2. Be willing to abandon personal comfort and security.

You simply cannot experience true life inside your comfort zone. At the edge of your comfort and security, you begin to experience God. Until then, God is largely a set of doctrines and personal beliefs. Christians who step out of their comfort zone in faith don’t spend much time debating doctrines or arguing who’s right or wrong about this or that. Once you experience God, these discussions are seem futile.

3. Be willing to push your heart and mind to see different perspectives and love different types of people.

When I read about the heroes of faith, those who make something of their lives, they all seem to push their heart and minds to include more people. They aren’t defined by what they’re against or by who’s in and out. They’re defined by love, and they have a great capacity for compassion. They don’t wish revenge on those who wrong them. They don’t hate their enemies. Instead, they appear to weep over and pray for them.

This strikes me as awkward because it’s so different from my approach. This shift requires a huge spiritual jump—but a necessary one, it seems, if you want to experience a “well done” life.

4. Be willing to learn from suffering.

I said earlier that some dots are your own choosing, others are not. The other dots, the painful ones, are unavoidable. You can’t choose when or where they show up. But you can choose your response.

You can deny painful experiences. You can suppress or numb them. You can blame others for them.

If you choose any of the above options, however, your life will appear skewed and oddly shaped in places, much like a connect-the-dots worksheet where you skip one or more dots. You can choose, for example, to move from dot 5 to dot 7, skipping over dot 6 because it’s too painful. But doing so will negatively affect who you become and how you interact with others.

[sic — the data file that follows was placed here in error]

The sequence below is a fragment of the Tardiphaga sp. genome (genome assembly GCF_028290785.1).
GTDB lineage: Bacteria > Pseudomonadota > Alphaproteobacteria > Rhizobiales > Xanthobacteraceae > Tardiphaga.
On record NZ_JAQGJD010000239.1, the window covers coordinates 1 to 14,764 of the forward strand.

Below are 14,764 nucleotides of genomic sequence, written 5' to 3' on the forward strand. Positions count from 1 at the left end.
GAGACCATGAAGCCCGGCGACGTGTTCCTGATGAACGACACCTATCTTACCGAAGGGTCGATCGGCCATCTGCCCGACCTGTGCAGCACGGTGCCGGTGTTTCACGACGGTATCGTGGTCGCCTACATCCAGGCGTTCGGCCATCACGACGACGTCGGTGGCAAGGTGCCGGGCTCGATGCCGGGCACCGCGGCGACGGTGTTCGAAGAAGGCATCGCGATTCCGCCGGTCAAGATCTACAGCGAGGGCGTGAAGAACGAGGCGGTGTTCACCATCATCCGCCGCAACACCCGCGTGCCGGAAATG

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The more of these difficult dots you pass over (via numbing, victimizing, etc.), the more discombobulated and unrecognizable your portrait becomes.

What’s the other option? Learn from your pain.

A “well done” life chooses that final option. This learning isn’t educational. You certainly won’t find it in some textbook. It’s learning that must be experienced. Pain and suffering bring you to the end of yourself and into deeper reliance on God. On the other side, you’re never the same. But, despite loss, you’re more whole. And despite the world crumbling underneath you, your feet are more firmly planted than before.

Suffering is always an inflection point, a point of no return. Learning and growing from these points always adds depth, beauty and meaning to your life’s portrait.

Look For Inflection-Point Opportunities

You’re at some unknown place between your first and last dot. You could be 30 or 40 years from your last breath. You could be much closer. Your life’s portrait isn’t complete, in other words. There are dots left to fill, inflection points yet to come.

The real beauty of inflection points, one of the primary reasons they exist, is to identify and predict future points. The idea being if I know (mathematically speaking) the point where a curve changes direction, I can use that knowledge to predict future point where such changes occur.

If you survey your life to this point, can you identify a missed inflection point? I certainly can. Was there a moment here or an encounter there you either didn’t recognize or failed to engage? Maybe it was a job offer your heart told you to accept, but your mind, reminding you of all the risks, told you to turn it down.

Maybe you had an opportunity to share your faith with a coworker, a neighbor, a family member. But fear or uncertainty kept you from doing so.

These are missed inflection points.

We all have them. The point is not to look back in shame, wondering how things might be different. The point is to look back and learn. The past is always for learning, never for living. Ask yourself why you missed that life-changing moment. Make necessary changes. And when a similar moment presents itself, don’t miss it.

Here lies the true power of reflection and path to a “well done” life. The beautiful portraits of lives well-done are littered with missed moments. But they’re also filled with continued growth and constant reflection. These lives are the byproduct of seeking God, asking him for strength to engage pain and uncertainty, grace enough to forgive ourselves for passed failures and wisdom to identify future opportunities.

May your life’s dots connect to form something beautiful.

Frank Powell is lead writer and editor for the blog at Bayside Church in Granite Bay, California. He is also a husband, father and Jesus follower. Occasionally he plays golf. Often he drinks coffee. You can find more of his content at Blog.BaysideOnline.com.